> > > the 'oil' starts encountering the carbon again? And for fear of repeating
> > > myself, why am I getting all these mysterious problems with the calibration
> > > utility if the problem is with the contacts?

> >
> > Contacts are self cleaning. That applies both to connectors and to
> > contacts on battery.
> >
> > You are speculating what is a problem; then trying to fix based only
> > on speculation. In but minutes with a meter you (or those who can
> > provide better information) would know rather than just speculate.
> > Everything posted is just speculation. Anyone with sufficient
> > technical knowledge to provide a useful answer will post nothing -
> > because no useful facts have been provided.
> >
> > For example, what is that battery voltage? Now we can say if the
> > battery is charged. What is battery voltage when connected in system
> > or voltage on connector to that battery; measured when AC power is
> > applied and is disconnected.
> >
> > Why are you getting weird calibration problems? Nobody who could
> > answer that question will even post because you don't provide numbers
> > necessary to answer that question. First essential numbers are in the
> > previous paragraph.
> >
> > Meanwhile, WD-40 is a worst solution possible. Contacts are self
> > cleaning. Those with sufficient knowledge to answer your questions
> > would have also noted why contact contamination does not exist.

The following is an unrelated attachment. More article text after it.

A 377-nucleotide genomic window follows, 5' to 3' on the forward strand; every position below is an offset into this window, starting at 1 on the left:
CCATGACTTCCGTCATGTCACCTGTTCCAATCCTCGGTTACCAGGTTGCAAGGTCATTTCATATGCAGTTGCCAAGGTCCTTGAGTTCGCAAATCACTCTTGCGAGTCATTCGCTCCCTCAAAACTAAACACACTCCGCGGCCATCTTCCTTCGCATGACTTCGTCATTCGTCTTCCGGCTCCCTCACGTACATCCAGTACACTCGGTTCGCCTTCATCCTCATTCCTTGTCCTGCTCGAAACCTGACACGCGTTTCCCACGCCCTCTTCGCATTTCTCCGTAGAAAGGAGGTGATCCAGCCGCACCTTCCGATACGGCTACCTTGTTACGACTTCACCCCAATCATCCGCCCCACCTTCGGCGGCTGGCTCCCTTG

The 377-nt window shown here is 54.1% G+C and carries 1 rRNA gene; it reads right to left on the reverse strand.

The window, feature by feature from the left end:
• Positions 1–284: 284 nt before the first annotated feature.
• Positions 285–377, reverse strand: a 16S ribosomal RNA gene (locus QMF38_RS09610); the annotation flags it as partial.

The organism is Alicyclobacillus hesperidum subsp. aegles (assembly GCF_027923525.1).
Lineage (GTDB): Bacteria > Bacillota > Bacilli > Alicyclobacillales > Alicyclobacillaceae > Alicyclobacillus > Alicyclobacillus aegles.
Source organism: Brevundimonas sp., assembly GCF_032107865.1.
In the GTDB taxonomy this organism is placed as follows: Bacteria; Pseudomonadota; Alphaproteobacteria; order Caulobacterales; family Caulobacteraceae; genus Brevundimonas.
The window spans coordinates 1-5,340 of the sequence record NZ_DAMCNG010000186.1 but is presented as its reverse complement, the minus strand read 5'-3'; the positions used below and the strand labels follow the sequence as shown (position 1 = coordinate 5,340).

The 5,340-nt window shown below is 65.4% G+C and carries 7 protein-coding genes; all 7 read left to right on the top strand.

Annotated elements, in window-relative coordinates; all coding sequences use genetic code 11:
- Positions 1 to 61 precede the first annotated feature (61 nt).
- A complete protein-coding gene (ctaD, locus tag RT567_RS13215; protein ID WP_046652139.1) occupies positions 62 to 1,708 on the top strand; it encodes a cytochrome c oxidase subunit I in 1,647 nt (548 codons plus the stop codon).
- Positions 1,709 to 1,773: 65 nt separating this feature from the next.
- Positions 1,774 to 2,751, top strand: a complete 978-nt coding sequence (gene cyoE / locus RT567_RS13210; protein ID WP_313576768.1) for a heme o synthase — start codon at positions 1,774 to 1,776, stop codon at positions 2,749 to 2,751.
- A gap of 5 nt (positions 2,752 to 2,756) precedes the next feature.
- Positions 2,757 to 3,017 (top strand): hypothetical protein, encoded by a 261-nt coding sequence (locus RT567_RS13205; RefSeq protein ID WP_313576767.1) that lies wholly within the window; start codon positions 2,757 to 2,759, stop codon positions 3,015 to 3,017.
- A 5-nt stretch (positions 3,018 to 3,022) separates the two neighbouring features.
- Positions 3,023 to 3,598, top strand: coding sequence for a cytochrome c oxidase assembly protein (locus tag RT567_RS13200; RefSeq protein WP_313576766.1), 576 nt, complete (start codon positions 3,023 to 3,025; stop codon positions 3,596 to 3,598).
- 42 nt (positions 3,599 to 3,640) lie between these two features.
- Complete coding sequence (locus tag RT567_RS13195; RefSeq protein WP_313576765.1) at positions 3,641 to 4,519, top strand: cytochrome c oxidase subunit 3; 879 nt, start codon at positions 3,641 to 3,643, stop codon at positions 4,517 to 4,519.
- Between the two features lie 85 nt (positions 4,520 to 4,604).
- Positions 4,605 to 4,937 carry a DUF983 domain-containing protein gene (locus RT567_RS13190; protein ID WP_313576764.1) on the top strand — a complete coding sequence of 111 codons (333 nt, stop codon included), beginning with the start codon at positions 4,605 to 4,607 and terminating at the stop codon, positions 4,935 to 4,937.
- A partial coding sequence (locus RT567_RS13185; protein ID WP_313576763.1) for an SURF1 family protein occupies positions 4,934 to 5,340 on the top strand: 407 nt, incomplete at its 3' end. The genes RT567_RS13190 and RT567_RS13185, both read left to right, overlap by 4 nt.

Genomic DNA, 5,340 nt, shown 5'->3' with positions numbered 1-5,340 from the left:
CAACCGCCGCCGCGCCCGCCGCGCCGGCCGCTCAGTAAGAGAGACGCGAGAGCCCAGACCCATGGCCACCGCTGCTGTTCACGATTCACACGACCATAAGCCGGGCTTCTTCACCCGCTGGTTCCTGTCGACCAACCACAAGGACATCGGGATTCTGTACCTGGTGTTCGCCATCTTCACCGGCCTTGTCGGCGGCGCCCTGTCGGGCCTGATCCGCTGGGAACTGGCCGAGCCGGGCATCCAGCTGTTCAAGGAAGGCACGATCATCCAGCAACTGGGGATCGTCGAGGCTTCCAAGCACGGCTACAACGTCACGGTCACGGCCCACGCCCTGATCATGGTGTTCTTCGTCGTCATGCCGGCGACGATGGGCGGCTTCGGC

> >
> > Is power supply a separate board? That would be unusual.
> >
> > Meanwhile, money spend on the power brick also would not be wasted
> > had you used the meter and one minute to make those measurements.
> > Just another exmaple of why fixing things only based in speculation is
> > money wasted.

>
> Have you ever actually worked on a laptop computer? It's no where
> as simple as you make it out to be.
>
> --- sam | Sci.Electronics.Repair FAQ: http://www.repairfaq.org/
> Repair | Main Table of Contents: http://www.repairfaq.org/REPAIR/
> +Lasers | Sam's Laser FAQ: http://www.repairfaq.org/sam/lasersam.htm
> | Mirror Sites: http://www.repairfaq.org/REPAIR/F_mirror.html
>
> Important: Anything sent to the email address in the message header above is
> ignored unless my full name AND either lasers or electronics is included in the
> subject line. Or, you can contact me via the Feedback Form in the FAQs.


You haven't come across w_tom before, then? Just don't mention
lightning...
--
Bob Eager
begin 123 a new life...take up Extreme Ironing!
 
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news.rcn.com
Guest
Posts: n/a
 
      09-04-2007, 12:37 AM

"Bob Eager" <(E-Mail Removed)> wrote in message
news:(E-Mail Removed)...
> On Mon, 3 Sep 2007 23:33:43 UTC, Sam Goldwasser
> <(E-Mail Removed)> wrote:
> You haven't come across w_tom before, then? Just don't mention
> lightning...

That is what I sorta figured from his assertions that one has to do complex
voltage measurements of minuscule internal parts (which you can only get at
once you have cracked the case) in order for anyone to answer a question on